On Google’s comparison help page, it mentions that search terms show matches for all terms in the given language, while topics are groups of terms across languages.

Google-Trends-Search-Term-vs-Topic

So if you use Washington D.C. as a topic, it will include searches for United States capital and equivalents in other languages. But Washington D.C. as a term will also include partial matches like Washington Nationals, for instance.

Google Trends Search Criteria

Once you enter a search term, you can set a variety of criteria underneath it.

Use the first box to set the region of search. You can choose Worldwide to see everywhere or drill it down to specific regions of a country. For instance, under United States, you can select a state like Virginia to see only information for that area.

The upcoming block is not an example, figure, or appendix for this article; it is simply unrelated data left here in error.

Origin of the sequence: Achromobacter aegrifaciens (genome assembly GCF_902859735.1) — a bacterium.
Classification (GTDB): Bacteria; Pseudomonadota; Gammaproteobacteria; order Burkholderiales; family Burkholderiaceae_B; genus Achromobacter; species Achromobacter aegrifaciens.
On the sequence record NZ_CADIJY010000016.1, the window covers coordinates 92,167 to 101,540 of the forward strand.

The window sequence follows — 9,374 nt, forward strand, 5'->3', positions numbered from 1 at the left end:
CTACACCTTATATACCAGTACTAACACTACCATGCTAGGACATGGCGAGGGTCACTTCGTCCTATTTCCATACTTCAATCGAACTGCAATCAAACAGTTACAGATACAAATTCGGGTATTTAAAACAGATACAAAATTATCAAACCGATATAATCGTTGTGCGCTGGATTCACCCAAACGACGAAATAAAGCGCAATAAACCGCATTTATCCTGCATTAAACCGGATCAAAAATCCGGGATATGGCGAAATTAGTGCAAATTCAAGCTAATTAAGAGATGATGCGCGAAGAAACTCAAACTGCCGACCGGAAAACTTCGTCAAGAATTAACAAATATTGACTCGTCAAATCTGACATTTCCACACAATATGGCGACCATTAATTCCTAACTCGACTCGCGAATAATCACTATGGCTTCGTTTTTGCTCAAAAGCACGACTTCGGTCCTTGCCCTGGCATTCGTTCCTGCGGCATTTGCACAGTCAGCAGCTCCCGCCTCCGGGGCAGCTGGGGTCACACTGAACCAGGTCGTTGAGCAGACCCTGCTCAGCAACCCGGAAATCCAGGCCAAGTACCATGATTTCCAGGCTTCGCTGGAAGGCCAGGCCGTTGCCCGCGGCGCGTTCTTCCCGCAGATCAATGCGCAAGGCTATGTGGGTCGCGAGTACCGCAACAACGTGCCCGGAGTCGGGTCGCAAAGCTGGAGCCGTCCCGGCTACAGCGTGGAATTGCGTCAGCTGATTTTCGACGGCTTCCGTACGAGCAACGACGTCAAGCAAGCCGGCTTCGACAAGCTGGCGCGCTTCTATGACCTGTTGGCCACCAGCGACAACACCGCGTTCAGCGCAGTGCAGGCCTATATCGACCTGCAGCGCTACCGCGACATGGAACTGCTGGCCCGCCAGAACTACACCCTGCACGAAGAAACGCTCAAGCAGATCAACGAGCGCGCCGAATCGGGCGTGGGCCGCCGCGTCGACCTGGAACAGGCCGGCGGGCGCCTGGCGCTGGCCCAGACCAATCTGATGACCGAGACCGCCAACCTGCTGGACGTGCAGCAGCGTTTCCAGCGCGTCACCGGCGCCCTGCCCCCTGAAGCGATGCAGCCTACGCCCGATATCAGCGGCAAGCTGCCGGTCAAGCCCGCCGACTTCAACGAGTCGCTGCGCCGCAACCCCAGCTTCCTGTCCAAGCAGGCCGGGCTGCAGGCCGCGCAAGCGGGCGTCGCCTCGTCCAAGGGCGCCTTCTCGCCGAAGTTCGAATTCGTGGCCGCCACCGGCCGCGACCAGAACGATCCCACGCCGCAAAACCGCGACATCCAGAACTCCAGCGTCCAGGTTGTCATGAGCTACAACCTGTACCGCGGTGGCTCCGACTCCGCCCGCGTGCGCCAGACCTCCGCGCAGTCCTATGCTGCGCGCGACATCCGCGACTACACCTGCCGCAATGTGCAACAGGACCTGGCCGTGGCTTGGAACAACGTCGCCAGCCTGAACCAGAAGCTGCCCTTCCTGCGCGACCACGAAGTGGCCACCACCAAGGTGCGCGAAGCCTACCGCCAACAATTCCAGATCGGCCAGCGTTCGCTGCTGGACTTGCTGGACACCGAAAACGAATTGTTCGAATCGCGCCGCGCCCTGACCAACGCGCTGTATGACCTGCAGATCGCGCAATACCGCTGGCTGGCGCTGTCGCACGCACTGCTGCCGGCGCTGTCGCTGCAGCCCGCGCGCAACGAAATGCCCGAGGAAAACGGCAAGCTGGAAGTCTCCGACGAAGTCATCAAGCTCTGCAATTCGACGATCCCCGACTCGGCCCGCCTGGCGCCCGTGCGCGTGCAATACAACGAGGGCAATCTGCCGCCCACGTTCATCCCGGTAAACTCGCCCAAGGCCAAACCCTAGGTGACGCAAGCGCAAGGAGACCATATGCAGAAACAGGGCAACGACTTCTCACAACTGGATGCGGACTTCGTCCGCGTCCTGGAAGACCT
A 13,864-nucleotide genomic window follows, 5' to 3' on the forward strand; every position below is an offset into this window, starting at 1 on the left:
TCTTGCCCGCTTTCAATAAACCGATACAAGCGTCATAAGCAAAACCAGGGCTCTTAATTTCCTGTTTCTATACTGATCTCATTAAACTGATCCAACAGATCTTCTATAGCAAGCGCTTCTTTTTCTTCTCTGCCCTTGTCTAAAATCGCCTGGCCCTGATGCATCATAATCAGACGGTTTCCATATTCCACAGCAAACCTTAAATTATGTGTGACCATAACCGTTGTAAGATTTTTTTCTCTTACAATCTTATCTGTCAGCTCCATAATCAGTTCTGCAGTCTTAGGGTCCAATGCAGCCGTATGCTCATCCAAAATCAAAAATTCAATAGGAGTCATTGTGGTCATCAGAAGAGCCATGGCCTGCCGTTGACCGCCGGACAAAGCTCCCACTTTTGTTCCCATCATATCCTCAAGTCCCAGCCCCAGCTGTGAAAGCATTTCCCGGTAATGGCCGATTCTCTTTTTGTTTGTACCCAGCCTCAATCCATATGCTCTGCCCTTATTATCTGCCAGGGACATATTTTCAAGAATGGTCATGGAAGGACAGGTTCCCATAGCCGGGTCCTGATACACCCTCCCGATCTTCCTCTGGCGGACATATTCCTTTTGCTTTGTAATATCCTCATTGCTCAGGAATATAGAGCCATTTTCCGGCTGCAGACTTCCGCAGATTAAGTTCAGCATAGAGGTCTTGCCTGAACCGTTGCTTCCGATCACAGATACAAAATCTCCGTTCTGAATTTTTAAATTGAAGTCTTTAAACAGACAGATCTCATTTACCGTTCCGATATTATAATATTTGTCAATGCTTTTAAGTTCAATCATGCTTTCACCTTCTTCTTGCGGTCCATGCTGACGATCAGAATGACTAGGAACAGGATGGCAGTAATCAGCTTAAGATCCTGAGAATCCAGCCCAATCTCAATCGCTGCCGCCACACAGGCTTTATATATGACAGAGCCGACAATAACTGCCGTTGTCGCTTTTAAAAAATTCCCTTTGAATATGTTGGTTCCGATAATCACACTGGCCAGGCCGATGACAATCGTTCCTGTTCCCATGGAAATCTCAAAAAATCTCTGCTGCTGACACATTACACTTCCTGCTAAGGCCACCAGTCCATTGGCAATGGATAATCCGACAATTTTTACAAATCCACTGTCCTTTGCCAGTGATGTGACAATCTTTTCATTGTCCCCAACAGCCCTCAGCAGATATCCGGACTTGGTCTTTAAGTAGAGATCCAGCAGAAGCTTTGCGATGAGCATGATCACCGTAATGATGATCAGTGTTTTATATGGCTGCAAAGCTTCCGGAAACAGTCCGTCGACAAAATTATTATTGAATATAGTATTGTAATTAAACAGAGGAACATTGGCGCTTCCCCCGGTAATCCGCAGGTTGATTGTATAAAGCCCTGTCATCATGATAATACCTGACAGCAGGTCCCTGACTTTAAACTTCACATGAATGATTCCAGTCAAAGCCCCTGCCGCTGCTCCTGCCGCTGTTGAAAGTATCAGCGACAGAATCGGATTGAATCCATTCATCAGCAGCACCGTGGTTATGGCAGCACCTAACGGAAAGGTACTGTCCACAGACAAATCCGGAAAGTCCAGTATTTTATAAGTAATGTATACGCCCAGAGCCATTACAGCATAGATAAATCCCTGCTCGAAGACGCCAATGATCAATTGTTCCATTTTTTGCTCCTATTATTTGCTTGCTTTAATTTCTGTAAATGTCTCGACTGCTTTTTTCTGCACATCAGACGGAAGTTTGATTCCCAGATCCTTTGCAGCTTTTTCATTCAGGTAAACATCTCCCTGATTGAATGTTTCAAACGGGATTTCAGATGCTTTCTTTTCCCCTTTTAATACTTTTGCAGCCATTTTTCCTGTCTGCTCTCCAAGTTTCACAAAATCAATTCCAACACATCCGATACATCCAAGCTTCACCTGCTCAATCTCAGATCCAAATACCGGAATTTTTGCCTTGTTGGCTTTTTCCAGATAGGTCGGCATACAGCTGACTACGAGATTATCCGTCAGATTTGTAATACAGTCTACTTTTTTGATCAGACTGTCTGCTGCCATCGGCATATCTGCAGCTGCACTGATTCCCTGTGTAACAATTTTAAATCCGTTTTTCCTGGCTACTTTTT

Google-Trends-Choose-Region

The second dropdown lets you choose the time frame. The default is Past 12 months, but you can select as recently as the past hour or as far back as 2004. This lets you see trends over years as well as how a term’s popularity has risen or fallen in the short-term.

Change the All categories box if you want to search in a specific area like Books & Literature. Usually, you can leave this on All categories unless a term has multiple meanings.

Finally, you can change the default Web Search to Image, News, Shopping, or even YouTube Search to see trends on those Google sub-sites.

Google-Trends-Criteria

Once you’ve set your criteria, you’re ready to check out the results!

Google Trends Search Results and Comparison

On the search results page, you’ll see several data visualizations of what you searched for.

One is an Interest over time graph, which charts interest on a relative scale of 0-100 for the time period you’ve chosen. The Interest by subregion lets you see a heatmap of which states, countries, or regions search for the topic most. Mouse around on either of these to see search breakdowns.